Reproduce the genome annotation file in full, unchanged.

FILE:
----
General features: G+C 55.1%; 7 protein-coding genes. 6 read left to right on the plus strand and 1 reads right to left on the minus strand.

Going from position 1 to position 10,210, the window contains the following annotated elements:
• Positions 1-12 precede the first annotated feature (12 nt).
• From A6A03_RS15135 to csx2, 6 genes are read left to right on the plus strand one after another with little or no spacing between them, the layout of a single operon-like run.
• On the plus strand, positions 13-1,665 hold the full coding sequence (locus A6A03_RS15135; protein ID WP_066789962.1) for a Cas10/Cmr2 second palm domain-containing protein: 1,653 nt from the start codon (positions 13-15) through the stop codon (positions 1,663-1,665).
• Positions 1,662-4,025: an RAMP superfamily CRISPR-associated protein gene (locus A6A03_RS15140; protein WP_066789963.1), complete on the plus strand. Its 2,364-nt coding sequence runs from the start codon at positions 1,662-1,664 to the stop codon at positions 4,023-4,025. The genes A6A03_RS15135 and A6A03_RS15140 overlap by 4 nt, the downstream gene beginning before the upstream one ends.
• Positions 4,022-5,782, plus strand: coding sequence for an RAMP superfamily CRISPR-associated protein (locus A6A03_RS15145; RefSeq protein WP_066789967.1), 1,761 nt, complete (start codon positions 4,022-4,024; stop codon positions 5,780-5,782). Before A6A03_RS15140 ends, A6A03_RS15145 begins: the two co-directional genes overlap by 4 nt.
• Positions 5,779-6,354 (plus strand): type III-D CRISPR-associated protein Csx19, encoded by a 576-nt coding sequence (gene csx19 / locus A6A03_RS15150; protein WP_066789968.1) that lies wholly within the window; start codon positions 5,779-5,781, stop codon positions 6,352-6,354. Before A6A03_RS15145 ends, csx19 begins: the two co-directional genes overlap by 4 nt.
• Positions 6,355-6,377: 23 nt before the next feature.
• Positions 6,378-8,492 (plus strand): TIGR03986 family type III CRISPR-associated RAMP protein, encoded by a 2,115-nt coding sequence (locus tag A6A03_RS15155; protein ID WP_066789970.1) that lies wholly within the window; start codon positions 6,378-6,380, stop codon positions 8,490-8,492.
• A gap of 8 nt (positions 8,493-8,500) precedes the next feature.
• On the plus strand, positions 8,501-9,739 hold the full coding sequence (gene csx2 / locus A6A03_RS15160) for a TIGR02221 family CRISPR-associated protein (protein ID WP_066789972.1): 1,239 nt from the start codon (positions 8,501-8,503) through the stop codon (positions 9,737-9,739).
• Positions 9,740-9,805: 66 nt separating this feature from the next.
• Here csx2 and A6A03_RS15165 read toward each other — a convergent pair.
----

General features: G+C 55.1%; 7 protein-coding genes. 6 read left to right on the plus strand and 1 reads right to left on the minus strand.

Going from position 1 to position 10,210, the window contains the following annotated elements:
• Positions 1-12 precede the first annotated feature (12 nt).
• From A6A03_RS15135 to csx2, 6 genes are read left to right on the plus strand one after another with little or no spacing between them, the layout of a single operon-like run.
• On the plus strand, positions 13-1,665 hold the full coding sequence (locus A6A03_RS15135; protein ID WP_066789962.1) for a Cas10/Cmr2 second palm domain-containing protein: 1,653 nt from the start codon (positions 13-15) through the stop codon (positions 1,663-1,665).
• Positions 1,662-4,025: an RAMP superfamily CRISPR-associated protein gene (locus A6A03_RS15140; protein WP_066789963.1), complete on the plus strand. Its 2,364-nt coding sequence runs from the start codon at positions 1,662-1,664 to the stop codon at positions 4,023-4,025. The genes A6A03_RS15135 and A6A03_RS15140 overlap by 4 nt, the downstream gene beginning before the upstream one ends.
• Positions 4,022-5,782, plus strand: coding sequence for an RAMP superfamily CRISPR-associated protein (locus A6A03_RS15145; RefSeq protein WP_066789967.1), 1,761 nt, complete (start codon positions 4,022-4,024; stop codon positions 5,780-5,782). Before A6A03_RS15140 ends, A6A03_RS15145 begins: the two co-directional genes overlap by 4 nt.
• Positions 5,779-6,354 (plus strand): type III-D CRISPR-associated protein Csx19, encoded by a 576-nt coding sequence (gene csx19 / locus A6A03_RS15150; protein WP_066789968.1) that lies wholly within the window; start codon positions 5,779-5,781, stop codon positions 6,352-6,354. Before A6A03_RS15145 ends, csx19 begins: the two co-directional genes overlap by 4 nt.
• Positions 6,355-6,377: 23 nt before the next feature.
• Positions 6,378-8,492 (plus strand): TIGR03986 family type III CRISPR-associated RAMP protein, encoded by a 2,115-nt coding sequence (locus tag A6A03_RS15155; protein ID WP_066789970.1) that lies wholly within the window; start codon positions 6,378-6,380, stop codon positions 8,490-8,492.
• A gap of 8 nt (positions 8,493-8,500) precedes the next feature.
• On the plus strand, positions 8,501-9,739 hold the full coding sequence (gene csx2 / locus A6A03_RS15160) for a TIGR02221 family CRISPR-associated protein (protein ID WP_066789972.1): 1,239 nt from the start codon (positions 8,501-8,503) through the stop codon (positions 9,737-9,739).
• Positions 9,740-9,805: 66 nt separating this feature from the next.
• Here csx2 and A6A03_RS15165 read toward each other — a convergent pair.